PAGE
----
Late Night With Kush
My friends call me Kush.
I've been playing keyboards for 52 years so I guess I should have gotten the knack by now. I've been playing some of these pieces for decades, but only recently decided to record them. They are "compozations" - compositions, in that there are fixed parts, but improvised
My friends call me Kush.
I've been playing keyboards for 52 years so I guess I should have gotten the knack by now. I've been playing some of these pieces for decades, but only recently decided to record them. They are "compozations" - compositions, in that there are fixed parts, but improvised every time, thus never sounding the same. This is as opposed to 'compositions', which are always fixed or 'improvisations' which is usually based on playing over a fixed tune,
These pieces were played with 'live'--- no cuts, additions, changes--- on a Kurzweil piano, usually recorded at 3AM-5AM in Brooklyn New York.
Global Media Music's Tony Coluccio produced the album in that he took the filed created and used a Bosendorfer grand piano software "plugin' and sounds from a Yamaha keyboard sounds to realize the performance.
The mysterious and totally hip Arnkush did the cover photo.
To date I have 1700 pieces and counting. This CD and the 16 other CDs to come out over the next five years represents the work I did and continue to do. My style? I like what the Harvard Crimson called it "surrealist, neoclassic, avant garde, Jazz/rock and roll. --- (and he plays a mean blues.)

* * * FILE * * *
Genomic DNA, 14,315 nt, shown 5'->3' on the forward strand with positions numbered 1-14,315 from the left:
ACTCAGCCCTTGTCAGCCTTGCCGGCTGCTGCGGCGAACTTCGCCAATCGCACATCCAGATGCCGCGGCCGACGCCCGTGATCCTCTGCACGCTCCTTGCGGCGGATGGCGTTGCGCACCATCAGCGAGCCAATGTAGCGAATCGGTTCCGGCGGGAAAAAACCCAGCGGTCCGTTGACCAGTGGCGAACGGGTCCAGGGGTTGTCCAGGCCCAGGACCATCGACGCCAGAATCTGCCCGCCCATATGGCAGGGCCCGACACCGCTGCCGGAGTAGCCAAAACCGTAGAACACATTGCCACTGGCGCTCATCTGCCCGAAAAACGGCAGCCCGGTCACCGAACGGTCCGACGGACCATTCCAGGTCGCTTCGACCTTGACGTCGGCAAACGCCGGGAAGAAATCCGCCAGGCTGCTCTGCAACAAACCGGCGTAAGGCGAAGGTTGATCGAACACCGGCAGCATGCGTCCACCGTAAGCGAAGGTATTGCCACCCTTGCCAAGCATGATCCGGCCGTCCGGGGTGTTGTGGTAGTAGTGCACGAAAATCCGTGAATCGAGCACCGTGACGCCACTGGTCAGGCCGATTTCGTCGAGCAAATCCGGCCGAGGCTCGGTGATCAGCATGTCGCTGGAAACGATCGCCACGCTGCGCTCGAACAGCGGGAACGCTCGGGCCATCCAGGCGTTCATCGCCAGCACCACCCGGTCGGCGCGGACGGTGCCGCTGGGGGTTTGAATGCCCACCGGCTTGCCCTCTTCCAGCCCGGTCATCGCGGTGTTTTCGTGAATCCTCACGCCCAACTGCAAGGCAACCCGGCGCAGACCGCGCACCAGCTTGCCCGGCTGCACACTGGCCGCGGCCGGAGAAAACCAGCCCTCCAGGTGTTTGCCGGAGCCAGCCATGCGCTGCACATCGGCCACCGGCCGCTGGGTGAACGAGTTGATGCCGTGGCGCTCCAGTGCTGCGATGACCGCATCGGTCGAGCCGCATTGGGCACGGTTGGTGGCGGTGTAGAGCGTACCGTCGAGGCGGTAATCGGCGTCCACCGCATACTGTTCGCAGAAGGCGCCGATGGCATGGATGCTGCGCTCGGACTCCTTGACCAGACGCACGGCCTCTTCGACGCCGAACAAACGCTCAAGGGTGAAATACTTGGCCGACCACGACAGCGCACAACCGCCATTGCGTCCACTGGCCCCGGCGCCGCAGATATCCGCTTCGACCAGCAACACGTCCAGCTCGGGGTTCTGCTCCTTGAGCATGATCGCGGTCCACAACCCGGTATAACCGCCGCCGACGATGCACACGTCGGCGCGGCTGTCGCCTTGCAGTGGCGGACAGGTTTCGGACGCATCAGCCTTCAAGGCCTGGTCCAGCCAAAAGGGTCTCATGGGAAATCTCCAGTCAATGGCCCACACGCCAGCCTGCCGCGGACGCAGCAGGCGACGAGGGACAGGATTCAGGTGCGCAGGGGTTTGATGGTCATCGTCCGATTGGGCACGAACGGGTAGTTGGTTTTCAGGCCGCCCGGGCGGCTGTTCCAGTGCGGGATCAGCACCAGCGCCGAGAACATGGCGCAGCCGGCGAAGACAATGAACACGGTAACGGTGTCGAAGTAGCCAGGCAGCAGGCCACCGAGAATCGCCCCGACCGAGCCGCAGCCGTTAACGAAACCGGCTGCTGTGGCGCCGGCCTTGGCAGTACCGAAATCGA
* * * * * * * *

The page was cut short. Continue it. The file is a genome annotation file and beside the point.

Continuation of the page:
I dedicate this album of piano pieces to my long time friend Peter who took upon himself the role of tech support or moral support, sometimes it is both, Eli and his wife Nadine, as I got the idea to create this album when I played most of the pieces at a reception at their home with my eyes closed, and Jonny, who helped me figure out how to get the keyboard to record.
BIO: My music background: I have had one of the most interesting and eclectic music and sound educations in history as l was driven and fascinated by the question - Why music? Why do composers string together the sounds they way they do and why do they have an impact on our psyche?
I started playing an old dusty piano when I was 5; started lessons when I was 7; At 9 I sang in the annual Cub Scouts fundraiser with my cub scout troop at the Waldorf Astoria event and we were introduced by Ed Sullivan. By my 12th birthday I passed my Brooklyn teachers in my ability to play Debussy and Bach, and suffered an extesential dilemma --- so I joined a rock band, Tar & Feather, Our big event, besides the Aladdin Hotel, was to play "Mountaindale", in 1970 the post-Woodstock concert in the Catskills.